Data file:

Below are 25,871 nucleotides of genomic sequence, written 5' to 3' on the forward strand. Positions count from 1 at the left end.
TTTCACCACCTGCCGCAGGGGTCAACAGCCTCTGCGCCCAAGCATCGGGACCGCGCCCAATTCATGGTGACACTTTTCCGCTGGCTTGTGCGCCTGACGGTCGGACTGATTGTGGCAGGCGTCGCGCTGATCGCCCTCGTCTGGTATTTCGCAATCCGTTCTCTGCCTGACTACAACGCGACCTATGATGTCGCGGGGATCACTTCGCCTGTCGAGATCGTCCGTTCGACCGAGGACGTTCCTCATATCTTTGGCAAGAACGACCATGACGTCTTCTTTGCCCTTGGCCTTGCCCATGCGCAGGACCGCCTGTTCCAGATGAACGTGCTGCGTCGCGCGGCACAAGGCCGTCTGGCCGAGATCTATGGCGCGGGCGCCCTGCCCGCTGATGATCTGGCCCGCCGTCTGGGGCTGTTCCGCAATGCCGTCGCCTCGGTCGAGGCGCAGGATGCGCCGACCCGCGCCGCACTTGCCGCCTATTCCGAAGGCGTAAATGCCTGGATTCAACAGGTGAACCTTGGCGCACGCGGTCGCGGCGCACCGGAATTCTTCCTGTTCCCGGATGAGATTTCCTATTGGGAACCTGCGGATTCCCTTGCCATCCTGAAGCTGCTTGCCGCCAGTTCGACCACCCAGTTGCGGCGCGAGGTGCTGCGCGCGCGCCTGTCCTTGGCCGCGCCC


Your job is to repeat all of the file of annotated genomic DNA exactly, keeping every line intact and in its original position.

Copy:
Below are 25,871 nucleotides of genomic sequence, written 5' to 3' on the forward strand. Positions count from 1 at the left end.
TTTCACCACCTGCCGCAGGGGTCAACAGCCTCTGCGCCCAAGCATCGGGACCGCGCCCAATTCATGGTGACACTTTTCCGCTGGCTTGTGCGCCTGACGGTCGGACTGATTGTGGCAGGCGTCGCGCTGATCGCCCTCGTCTGGTATTTCGCAATCCGTTCTCTGCCTGACTACAACGCGACCTATGATGTCGCGGGGATCACTTCGCCTGTCGAGATCGTCCGTTCGACCGAGGACGTTCCTCATATCTTTGGCAAGAACGACCATGACGTCTTCTTTGCCCTTGGCCTTGCCCATGCGCAGGACCGCCTGTTCCAGATGAACGTGCTGCGTCGCGCGGCACAAGGCCGTCTGGCCGAGATCTATGGCGCGGGCGCCCTGCCCGCTGATGATCTGGCCCGCCGTCTGGGGCTGTTCCGCAATGCCGTCGCCTCGGTCGAGGCGCAGGATGCGCCGACCCGCGCCGCACTTGCCGCCTATTCCGAAGGCGTAAATGCCTGGATTCAACAGGTGAACCTTGGCGCACGCGGTCGCGGCGCACCGGAATTCTTCCTGTTCCCGGATGAGATTTCCTATTGGGAACCTGCGGATTCCCTTGCCATCCTGAAGCTGCTTGCCGCCAGTTCGACCACCCAGTTGCGGCGCGAGGTGCTGCGCGCGCGCCTGTCCTTGGCCGCGCCC